Google is tracking you, even if you turn off tracking:
Google says that will prevent the company from remembering where you’ve been. Google’s support page on the subject states: “You can turn off Location History at any time. With Location History off, the places you go are no longer stored.”
That isn’t true. Even with Location History paused, some Google apps automatically store time-stamped location data without asking.
For example, Google stores a snapshot of where you are when you merely open its Maps app. Automatic daily weather updates on Android phones pinpoint roughly where you are. And some searches that have nothing to do with location, like “chocolate chip cookies,” or “kids science kits,” pinpoint your precise latitude and longitude - accurate to the square foot - and save it to your Google account.
On the one hand, this isn’t surprising to technologists. Lots of applications use location data. On the other hand, it’s very surprising — and counterintuitive — to everyone else. And that’s why this is a problem.
I don’t think we should pick on Google too much, though. Google is a symptom of the bigger problem: surveillance capitalism in general. As long as surveillance is the business model of the Internet, things like this are inevitable.
Posted on August 14, 2018 at 6:22 AM •
Krebs on Security is reporting that all 85,000 Google employees use two-factor authentication with a physical token.
A Google spokesperson said Security Keys now form the basis of all account access at Google.
“We have had no reported or confirmed account takeovers since implementing security keys at Google,” the spokesperson said. “Users might be asked to authenticate using their security key for many different apps/reasons. It all depends on the sensitivity of the app and the risk of the user at that point in time.”
Now Google is selling that security to its users:
On Wednesday, the company announced its new Titan security key, a device that protects your accounts by restricting two-factor authentication to the physical world. It’s available as a USB stick and in a Bluetooth variation, and like similar products by Yubico and Feitian, it utilizes the protocol approved by the FIDO alliance. That means it’ll be compatible with pretty much any service that enables users to turn on Universal 2nd Factor Authentication (U2F).
Posted on July 26, 2018 at 12:18 PM •
The Norwegian Consumer Council just published an excellent report on the deceptive practices tech companies use to trick people into giving up their privacy.
From the executive summary:
Facebook and Google have privacy intrusive defaults, where users who want the privacy friendly option have to go through a significantly longer process. They even obscure some of these settings so that the user cannot know that the more privacy intrusive option was preselected.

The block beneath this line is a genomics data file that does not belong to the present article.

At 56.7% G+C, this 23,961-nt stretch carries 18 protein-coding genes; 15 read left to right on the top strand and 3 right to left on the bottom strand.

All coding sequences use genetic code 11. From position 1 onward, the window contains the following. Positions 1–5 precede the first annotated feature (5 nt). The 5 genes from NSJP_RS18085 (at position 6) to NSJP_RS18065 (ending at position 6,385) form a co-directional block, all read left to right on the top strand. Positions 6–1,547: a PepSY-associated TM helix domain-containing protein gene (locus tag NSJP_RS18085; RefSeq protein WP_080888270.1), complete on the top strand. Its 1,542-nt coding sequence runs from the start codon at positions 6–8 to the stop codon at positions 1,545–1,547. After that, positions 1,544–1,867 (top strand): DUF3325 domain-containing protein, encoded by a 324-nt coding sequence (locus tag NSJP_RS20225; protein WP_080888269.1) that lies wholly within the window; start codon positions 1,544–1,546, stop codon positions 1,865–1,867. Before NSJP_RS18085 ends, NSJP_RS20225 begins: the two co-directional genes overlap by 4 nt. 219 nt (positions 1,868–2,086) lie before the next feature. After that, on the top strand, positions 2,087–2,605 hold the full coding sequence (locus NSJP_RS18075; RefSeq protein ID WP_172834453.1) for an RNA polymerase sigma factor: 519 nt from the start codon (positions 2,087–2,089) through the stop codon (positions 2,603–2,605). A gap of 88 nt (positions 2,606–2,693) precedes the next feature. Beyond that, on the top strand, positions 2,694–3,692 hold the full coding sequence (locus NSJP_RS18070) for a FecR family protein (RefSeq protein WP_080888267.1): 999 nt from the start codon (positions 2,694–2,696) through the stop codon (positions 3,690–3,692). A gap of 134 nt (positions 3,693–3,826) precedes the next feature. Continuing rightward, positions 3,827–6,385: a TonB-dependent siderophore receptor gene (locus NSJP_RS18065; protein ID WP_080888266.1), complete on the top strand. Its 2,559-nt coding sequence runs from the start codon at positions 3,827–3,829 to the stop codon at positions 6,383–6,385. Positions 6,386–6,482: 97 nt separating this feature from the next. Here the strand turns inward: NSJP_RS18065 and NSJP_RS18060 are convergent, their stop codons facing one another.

The popups from Facebook, Google and Windows 10 have design, symbols and wording that nudge users away from the privacy friendly choices. Choices are worded to compel users to make certain choices, while key information is omitted or downplayed. None of them lets the user freely postpone decisions. Also, Facebook and Google threaten users with loss of functionality or deletion of the user account if the user does not choose the privacy intrusive option.
The combination of privacy intrusive defaults and the use of dark patterns, nudge users of Facebook and Google, and to a lesser degree Windows 10, toward the least privacy friendly options to a degree that we consider unethical. We question whether this is in accordance with the principles of data protection by default and data protection by design, and if consent given under these circumstances can be said to be explicit, informed and freely given.
I am a big fan of the Norwegian Consumer Council. They’ve published some excellent research.
Posted on June 28, 2018 at 6:29 AM •
Researchers have demonstrated the ability to send inaudible commands to voice assistants like Alexa, Siri, and Google Assistant.
Over the last two years, researchers in China and the United States have begun demonstrating that they can send hidden commands that are undetectable to the human ear to Apple’s Siri, Amazon’s Alexa and Google’s Assistant. Inside university labs, the researchers have been able to secretly activate the artificial intelligence systems on smartphones and smart speakers, making them dial phone numbers or open websites. In the wrong hands, the technology could be used to unlock doors, wire money or buy stuff online – simply with music playing over the radio.